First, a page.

I really enjoyed this research project – it was interesting and insightful and also inspiring. I enjoyed learning about the working methods of each of the artists that I looked at  and how they engage with their sitters , how they interpret the face , sometimes adding meaning to it – that in some ways invites the viewer in. I feel I now want to really explore the genre.

note –  where there is no birth dates cited on the artists I looked at this is because I was unable to find this information.










Drawing now , eight propostitions by Laura Hoptman published by The museum of modern art 28/10/2002



After looking at how artists have depicted the face I then went on to  another research point looking at how artists both historical and contemporary have used self portraits in their art.

This research point is looking at self portraits.

I began by looking at historical examples of self portraits.

thoughout art history and across all cultures self portraits have been a major and important genre. There were a wealth of artists to chose from so I have had to make careful choices about which ones to choose.

German artist Albrect Durer ( 1471-1528) produced several self-portraits the earliest one dates back to when the artist was aged just thirteen. Durer used silverpoint as his drawing medium and it shows just how talented he was as the drawing is very competent. The self portrait is of the young Durer is drawn from the side profile and he looks to me  fairly solemn – it is a beautifully delicate drawing. Durer followed this with several other self portraits the ones executed when he was nineteen and twenty two show a young and very confident young man. They are both very decorative in tone he is wearing very elaborate and expensive clothing assumably showing us that he now very successful? Although he may have painted himself in such a highly decorative style as artists of his  timeline would be required to produce self portraits to promote their artistic skills to potential clients. What I personally like about Durer’s self portraits is that is uses a very similar expression on his face fairly coy but also confident and haughty. In his self portrait aged 28 Durer uses a pose looking face on that is usually associated with paintings of Jesus Christ – in Durer’s self portrait his very long fingers are seem pointing upwards towards his face with his eyes glazing directly ahead. I wonder what this symbolises?

Dutch artist Rembrandt ( 1606-1669) was very interested in portrait painting and during his lifetime he produced more than 90 self portraits over a 40 year period – recording his image from youth to old age. They are a really interesting body of work as we witness his skill at capturing all the physical changes to his facial features during the aging process.  It is also a good record of how his personal fortune improved as a result of his relative  artistic success as the self portraits of his middle years depict his growing  prosperity  – he is wearing expensive clothing. But to me what I really like is Rembrandt’s honesty he paints his deep set eyes , his uneven complexion and the flabby loose folds of skin on his cheeks and his jowls.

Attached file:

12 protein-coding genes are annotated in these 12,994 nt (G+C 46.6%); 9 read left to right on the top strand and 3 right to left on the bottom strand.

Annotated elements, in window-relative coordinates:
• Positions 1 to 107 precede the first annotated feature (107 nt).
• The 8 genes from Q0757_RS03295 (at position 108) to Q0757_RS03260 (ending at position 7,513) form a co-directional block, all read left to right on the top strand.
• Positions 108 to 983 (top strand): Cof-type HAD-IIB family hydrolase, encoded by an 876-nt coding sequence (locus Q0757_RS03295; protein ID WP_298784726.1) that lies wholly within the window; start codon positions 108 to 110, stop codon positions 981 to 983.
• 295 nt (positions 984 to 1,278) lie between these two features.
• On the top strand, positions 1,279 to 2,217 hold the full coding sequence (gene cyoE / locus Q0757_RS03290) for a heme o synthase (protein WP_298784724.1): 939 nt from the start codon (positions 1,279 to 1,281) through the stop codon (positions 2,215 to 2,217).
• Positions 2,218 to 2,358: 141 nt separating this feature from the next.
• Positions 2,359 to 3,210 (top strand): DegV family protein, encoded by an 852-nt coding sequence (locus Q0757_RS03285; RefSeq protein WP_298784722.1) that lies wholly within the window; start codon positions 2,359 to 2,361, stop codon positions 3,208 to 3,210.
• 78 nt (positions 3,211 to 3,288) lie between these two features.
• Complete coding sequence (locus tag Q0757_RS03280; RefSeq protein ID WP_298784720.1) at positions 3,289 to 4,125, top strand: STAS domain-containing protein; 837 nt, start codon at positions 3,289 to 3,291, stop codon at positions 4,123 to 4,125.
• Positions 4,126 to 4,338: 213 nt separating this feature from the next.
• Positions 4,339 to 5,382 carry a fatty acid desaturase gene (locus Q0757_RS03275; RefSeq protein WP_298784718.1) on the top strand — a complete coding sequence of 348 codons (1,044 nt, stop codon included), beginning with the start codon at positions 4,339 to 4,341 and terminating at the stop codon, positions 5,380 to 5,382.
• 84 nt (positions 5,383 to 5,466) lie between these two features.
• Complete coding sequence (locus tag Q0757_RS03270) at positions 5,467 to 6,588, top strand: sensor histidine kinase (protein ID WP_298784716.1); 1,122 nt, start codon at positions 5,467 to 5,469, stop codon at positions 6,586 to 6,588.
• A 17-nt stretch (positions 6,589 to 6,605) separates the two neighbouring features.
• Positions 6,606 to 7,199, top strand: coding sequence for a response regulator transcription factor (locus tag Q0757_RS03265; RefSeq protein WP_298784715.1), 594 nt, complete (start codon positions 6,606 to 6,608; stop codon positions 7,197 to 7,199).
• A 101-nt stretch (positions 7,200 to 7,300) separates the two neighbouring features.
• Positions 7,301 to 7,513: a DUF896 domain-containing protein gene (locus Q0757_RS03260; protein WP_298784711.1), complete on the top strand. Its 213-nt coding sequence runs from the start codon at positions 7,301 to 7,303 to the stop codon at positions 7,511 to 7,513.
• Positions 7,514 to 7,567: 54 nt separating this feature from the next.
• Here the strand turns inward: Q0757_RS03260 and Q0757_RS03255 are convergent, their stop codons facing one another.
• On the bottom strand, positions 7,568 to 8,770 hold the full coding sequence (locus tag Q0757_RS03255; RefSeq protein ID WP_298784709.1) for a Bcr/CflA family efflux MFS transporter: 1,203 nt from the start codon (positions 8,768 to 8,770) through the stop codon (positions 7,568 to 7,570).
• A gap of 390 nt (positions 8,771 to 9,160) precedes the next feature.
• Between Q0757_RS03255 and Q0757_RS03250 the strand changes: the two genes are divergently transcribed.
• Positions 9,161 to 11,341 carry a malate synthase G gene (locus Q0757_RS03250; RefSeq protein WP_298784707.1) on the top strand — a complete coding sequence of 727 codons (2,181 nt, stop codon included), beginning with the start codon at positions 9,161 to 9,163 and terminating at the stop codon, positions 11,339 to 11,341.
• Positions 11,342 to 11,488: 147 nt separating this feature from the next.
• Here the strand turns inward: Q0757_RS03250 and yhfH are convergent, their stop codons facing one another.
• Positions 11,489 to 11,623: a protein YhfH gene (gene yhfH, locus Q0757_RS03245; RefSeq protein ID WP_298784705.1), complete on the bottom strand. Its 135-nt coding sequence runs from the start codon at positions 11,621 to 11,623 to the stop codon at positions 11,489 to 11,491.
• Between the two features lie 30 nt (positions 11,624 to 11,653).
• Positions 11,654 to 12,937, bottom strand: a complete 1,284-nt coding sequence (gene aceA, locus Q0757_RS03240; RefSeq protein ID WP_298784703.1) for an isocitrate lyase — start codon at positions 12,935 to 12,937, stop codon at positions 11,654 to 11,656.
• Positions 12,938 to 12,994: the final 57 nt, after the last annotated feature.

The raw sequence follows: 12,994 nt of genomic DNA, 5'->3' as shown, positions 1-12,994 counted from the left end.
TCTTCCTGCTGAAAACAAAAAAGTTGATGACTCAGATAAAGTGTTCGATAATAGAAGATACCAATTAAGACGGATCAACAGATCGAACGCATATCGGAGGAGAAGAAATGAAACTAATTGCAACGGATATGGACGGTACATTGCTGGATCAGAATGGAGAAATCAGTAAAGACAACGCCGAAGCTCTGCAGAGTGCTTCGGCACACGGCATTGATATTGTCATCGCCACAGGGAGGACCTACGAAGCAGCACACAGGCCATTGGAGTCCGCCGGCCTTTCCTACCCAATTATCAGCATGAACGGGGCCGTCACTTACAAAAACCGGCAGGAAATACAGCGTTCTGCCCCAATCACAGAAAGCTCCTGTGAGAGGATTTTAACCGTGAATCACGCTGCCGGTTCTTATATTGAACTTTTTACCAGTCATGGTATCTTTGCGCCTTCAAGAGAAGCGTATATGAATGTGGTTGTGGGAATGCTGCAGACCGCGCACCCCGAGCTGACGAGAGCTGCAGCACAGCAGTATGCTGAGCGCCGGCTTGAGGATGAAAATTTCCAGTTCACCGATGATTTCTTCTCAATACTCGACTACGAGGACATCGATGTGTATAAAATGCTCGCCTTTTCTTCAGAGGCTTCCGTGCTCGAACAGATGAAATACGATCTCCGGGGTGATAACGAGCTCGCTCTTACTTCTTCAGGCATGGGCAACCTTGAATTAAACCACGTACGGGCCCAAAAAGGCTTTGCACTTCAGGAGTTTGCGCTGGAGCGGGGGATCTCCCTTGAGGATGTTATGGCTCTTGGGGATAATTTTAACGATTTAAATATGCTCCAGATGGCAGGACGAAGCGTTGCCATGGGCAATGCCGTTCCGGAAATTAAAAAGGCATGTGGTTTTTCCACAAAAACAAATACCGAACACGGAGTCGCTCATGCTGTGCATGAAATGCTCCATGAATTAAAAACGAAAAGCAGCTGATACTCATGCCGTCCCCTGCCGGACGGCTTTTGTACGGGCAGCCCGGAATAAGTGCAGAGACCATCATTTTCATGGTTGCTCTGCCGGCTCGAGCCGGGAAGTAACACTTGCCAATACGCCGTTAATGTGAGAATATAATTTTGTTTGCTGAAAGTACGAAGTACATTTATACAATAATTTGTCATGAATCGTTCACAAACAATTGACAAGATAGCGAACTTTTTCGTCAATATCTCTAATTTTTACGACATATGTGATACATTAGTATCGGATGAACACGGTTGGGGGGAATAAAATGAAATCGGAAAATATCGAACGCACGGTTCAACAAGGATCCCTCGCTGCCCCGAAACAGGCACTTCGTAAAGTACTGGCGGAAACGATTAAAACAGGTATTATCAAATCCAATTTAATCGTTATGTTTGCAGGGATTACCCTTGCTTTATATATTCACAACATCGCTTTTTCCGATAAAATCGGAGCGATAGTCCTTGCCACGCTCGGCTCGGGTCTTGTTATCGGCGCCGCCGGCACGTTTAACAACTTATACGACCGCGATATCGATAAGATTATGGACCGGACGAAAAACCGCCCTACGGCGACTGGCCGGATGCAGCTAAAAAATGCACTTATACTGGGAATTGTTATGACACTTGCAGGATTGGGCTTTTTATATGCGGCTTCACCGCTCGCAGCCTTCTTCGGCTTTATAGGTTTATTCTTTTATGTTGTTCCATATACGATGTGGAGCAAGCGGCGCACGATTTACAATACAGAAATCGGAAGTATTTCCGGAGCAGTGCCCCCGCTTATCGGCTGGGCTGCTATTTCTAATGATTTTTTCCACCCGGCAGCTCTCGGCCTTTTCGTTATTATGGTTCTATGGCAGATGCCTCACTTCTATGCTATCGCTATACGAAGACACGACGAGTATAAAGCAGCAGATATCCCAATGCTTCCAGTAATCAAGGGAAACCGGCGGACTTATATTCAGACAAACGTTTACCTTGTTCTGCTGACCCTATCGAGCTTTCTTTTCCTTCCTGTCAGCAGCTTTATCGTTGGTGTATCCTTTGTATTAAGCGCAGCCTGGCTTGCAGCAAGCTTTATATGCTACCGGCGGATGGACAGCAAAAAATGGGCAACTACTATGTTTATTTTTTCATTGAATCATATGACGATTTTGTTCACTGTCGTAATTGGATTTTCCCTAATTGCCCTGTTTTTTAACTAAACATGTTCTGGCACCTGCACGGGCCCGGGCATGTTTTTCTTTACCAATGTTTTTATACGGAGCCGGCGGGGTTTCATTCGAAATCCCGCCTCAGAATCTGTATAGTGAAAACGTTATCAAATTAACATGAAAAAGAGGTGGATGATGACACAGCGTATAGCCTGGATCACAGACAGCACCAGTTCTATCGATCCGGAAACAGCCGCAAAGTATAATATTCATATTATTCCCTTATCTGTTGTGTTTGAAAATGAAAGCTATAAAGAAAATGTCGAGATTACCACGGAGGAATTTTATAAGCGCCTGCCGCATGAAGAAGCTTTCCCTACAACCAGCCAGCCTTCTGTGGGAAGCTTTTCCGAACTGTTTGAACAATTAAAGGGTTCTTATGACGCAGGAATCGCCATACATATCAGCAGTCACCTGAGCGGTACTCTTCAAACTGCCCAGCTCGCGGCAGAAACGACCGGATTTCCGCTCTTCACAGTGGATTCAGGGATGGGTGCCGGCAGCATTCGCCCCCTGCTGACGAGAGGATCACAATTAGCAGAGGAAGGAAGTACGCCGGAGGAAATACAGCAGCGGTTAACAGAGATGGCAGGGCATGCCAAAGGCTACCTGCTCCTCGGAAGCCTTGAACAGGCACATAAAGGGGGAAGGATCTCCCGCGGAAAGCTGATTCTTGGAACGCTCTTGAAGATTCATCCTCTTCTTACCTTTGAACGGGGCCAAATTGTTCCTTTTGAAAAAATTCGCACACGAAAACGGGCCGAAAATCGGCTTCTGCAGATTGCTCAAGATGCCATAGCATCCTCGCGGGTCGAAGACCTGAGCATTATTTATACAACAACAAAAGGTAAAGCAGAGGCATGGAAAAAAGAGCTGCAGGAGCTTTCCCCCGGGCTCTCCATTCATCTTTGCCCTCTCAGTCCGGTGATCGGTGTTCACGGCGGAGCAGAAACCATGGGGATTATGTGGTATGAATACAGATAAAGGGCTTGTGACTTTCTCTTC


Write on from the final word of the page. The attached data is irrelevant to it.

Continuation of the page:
Post-impressionist artist Dutch born Vincent Van Gogh ( 1853-1890) painted over 30 self Portraits between 1886-1889 during a period when his unstable mental status caused him to work in a fervour but  alsopary because  He  did not have his own income ( he relied on the financial support of his brother) he could not afford to pay for the use of a model so had to paint his own portrait . “But since then I’ve had no chance of getting models ……… Then I would hope to be able to show that I  am after something other than little green landscapes of flowers ….”

Each of these self portraits depict Van gogh’s mental and physical decline. He depicts his striking red hair, his haunted eyes and the later ones show his shaven head, bandaged ear and his emaciated  strunken cheeks. Van Gogh’s self portraits are intense, sad , beautiful and emotive. I like his use of vigorous swirly brushstrokes and his use of thick paint and complimentary colours. I also like the one he always paints a very decorative background influenced by Japanese print making. I think all of these self portraits are powerful and moving as  they chronicle a troubled genius.